| March 01, 2010
Off, not idling
If you leave a backhoe for any reason, make sure the machine is completely turned off
The accident: A two-man crew was using a backhoe loader and hand shovel to clear earth from a home’s foundation footing. The backhoe operator dug a 2-foot-wide by 2-foot-deep excavation around the footing while the second worker removed extra dirt with the shovel after the backhoe passed through. The operator lowered the backhoe’s bucket to a pile of dirt about 8 feet from the other worker and dismounted the machine to inspect the trench. When he returned to the backhoe, he accidently contacted the boom swing control, which swung the boom toward the worker standing in the trench, pinning him against the house and killing him.
The bottom line: Both workers made common mistakes that led to this accident. The operator should have lowered the boom to a safe position with the bucket on the ground and turned off the machine before stepping off for any reason. The man in the trench should have been aware of the backhoe’s swing zone and stayed out of it. Marking swing areas with rope, tape or other barriers is a good idea.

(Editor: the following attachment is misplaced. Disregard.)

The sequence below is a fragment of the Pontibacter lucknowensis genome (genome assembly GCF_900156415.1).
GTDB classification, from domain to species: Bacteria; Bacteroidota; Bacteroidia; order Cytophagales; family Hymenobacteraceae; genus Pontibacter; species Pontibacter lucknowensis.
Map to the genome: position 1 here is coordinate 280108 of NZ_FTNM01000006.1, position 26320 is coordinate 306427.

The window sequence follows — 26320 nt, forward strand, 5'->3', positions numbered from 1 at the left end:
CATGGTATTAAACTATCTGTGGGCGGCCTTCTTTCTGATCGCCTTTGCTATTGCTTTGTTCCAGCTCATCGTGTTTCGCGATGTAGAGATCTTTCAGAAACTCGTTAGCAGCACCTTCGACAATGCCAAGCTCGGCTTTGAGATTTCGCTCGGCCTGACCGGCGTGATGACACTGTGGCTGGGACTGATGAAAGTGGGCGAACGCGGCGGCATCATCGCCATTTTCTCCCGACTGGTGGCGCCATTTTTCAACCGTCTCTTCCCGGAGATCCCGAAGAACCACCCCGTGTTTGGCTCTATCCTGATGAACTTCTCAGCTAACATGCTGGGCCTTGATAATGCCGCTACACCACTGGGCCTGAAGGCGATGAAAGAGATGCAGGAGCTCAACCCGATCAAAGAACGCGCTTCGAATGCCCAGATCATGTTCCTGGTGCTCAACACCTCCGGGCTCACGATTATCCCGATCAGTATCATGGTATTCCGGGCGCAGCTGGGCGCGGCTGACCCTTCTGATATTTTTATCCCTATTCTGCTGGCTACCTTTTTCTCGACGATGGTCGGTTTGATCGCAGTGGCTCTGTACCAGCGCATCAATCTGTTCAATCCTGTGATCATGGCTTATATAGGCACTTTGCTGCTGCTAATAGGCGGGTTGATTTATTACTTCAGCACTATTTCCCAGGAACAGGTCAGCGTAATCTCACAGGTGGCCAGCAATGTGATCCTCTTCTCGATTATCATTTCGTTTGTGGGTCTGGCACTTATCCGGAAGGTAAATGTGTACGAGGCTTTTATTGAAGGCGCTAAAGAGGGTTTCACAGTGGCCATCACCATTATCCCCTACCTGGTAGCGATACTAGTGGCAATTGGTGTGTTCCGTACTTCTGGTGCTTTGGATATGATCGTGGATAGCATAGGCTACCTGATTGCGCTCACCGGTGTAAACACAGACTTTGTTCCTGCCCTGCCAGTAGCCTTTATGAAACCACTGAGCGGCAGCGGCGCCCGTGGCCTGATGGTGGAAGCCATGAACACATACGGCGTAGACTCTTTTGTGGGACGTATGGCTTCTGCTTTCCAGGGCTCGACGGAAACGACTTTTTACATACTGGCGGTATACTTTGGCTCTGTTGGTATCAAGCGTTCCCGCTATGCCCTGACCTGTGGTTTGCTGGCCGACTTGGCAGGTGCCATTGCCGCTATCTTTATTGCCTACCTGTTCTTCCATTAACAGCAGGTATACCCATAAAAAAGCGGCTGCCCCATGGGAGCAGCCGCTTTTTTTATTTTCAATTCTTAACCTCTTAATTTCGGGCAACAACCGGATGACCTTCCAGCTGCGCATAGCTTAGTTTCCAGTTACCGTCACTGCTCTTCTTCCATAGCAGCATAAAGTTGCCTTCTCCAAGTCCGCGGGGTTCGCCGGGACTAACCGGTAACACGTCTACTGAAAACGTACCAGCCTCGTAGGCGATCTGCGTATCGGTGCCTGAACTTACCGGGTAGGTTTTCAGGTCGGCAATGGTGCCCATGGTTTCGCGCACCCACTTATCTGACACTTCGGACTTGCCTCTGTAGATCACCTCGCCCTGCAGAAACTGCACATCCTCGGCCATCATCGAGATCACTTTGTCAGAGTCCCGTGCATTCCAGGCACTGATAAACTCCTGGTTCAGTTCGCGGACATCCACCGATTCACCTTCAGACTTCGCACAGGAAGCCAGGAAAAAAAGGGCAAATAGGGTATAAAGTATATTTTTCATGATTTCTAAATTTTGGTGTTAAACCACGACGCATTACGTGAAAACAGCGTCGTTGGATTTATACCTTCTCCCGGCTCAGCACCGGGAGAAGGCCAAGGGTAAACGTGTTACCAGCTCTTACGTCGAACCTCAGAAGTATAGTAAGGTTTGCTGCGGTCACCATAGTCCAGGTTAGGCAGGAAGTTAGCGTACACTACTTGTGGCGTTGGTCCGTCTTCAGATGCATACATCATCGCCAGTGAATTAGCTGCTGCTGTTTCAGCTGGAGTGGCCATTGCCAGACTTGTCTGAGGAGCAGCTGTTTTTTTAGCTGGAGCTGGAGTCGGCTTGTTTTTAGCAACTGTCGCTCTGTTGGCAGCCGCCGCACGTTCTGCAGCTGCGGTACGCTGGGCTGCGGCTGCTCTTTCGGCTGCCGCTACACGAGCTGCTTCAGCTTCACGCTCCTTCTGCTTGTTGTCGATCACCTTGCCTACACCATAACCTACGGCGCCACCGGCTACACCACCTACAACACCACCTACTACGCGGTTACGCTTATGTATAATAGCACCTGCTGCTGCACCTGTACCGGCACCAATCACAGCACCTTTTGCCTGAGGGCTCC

When you get on or leave a backhoe, always face the machine, maintain a three point contact with steps and hand holds, and never jump on or off of it. Do not use the steering wheel or any control lever as a hand hold when you enter or leave the machine.
Before starting or restarting a machine, make sure no one is under it, on it or close to it. Let other workers and bystanders know you are starting up and don’t start until everyone is clear of the machine. Stay in the operator’s seat at all times when operating and keep your seat belt fastened when you drive or operate it. Be in control of your machine at all times.
Always be aware of your surroundings and ground conditions. Avoid steep slopes or unstable surfaces. If you must drive on a slope, keep the load low and proceed with extreme caution. Don’t drive across a steep slope under any circumstances; rather, drive straight up and down the slope. Also avoid turning on an incline; if it’s necessary to do so, use extreme caution and make the turn wide and slow with the bucket carried low.
Always look around before you back up, hook up or swing an attachment. Be sure that everyone is in the clear. EW
Information for this Safety Watch came from an actual accident report and from the Association of Equipment Manufacturers. It is meant for general information only; to order AEM’s “Backhoe/Loader Safety Manual,” go to www.aem.org.